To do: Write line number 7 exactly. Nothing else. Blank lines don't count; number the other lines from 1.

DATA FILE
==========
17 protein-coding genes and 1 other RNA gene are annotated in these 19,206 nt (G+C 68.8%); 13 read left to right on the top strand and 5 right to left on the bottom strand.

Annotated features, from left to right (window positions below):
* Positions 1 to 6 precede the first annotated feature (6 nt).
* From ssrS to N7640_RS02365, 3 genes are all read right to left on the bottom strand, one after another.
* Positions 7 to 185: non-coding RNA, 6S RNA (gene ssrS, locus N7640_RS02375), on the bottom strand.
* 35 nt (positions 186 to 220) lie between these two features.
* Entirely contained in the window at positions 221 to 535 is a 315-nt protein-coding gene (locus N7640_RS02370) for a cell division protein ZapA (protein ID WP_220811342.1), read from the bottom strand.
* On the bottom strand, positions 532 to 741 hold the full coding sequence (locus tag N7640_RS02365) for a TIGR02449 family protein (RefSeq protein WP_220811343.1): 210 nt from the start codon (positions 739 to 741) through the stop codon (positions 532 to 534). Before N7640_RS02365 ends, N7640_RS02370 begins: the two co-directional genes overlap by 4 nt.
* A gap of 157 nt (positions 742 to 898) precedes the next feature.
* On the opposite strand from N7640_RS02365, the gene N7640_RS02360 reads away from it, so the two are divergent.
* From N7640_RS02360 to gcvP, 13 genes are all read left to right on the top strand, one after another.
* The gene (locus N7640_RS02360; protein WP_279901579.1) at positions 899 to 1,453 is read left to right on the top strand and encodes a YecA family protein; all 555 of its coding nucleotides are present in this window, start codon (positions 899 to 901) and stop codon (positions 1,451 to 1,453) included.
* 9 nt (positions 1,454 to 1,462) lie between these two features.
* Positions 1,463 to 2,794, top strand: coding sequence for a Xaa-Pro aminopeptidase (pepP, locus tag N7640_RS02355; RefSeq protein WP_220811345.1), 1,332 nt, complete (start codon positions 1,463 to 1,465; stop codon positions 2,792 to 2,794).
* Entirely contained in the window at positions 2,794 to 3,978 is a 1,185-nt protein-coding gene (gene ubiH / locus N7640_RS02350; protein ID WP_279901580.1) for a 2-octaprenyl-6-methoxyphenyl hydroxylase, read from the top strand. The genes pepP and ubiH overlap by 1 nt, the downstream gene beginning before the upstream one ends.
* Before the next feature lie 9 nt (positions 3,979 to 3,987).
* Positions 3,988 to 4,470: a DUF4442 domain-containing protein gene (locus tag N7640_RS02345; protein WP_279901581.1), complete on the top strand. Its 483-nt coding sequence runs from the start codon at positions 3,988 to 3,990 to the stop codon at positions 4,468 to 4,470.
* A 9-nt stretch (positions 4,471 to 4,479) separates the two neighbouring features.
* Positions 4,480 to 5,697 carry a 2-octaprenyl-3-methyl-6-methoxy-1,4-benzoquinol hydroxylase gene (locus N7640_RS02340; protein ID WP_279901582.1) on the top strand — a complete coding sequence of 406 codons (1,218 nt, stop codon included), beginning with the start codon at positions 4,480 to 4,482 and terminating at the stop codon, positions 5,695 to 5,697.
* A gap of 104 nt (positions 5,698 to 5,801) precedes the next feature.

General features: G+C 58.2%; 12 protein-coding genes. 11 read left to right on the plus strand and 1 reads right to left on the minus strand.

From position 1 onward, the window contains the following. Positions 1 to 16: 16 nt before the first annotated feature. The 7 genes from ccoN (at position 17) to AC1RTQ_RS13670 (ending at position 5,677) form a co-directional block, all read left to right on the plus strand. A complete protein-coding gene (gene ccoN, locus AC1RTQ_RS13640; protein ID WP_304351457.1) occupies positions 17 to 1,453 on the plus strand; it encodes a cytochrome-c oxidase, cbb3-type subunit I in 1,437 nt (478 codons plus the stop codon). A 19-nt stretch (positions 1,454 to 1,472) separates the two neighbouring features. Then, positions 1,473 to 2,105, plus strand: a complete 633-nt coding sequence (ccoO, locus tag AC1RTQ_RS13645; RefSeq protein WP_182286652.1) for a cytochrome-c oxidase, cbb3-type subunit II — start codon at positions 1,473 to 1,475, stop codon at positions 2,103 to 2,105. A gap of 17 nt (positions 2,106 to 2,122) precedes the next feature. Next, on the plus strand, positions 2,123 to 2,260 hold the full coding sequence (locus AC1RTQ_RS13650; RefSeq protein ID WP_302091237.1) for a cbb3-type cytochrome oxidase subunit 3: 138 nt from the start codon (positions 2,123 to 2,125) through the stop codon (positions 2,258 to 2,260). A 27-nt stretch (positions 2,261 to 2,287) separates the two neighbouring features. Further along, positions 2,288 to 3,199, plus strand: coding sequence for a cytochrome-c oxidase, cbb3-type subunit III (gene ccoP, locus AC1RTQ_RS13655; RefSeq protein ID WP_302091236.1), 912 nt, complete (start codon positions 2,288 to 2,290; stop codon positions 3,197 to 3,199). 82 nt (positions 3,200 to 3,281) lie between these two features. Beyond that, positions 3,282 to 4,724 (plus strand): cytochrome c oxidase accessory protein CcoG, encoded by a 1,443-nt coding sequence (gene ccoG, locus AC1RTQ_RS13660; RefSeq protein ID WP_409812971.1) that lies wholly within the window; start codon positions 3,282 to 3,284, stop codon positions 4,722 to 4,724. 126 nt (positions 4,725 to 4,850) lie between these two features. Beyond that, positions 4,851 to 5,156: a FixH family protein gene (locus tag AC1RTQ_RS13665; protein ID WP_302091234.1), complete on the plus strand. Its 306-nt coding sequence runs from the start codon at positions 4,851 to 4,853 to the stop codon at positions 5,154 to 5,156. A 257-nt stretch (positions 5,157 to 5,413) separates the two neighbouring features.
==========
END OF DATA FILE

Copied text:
* Entirely contained in the window at positions 221 to 535 is a 315-nt protein-coding gene (locus N7640_RS02370) for a cell division protein ZapA (protein ID WP_220811342.1), read from the bottom strand.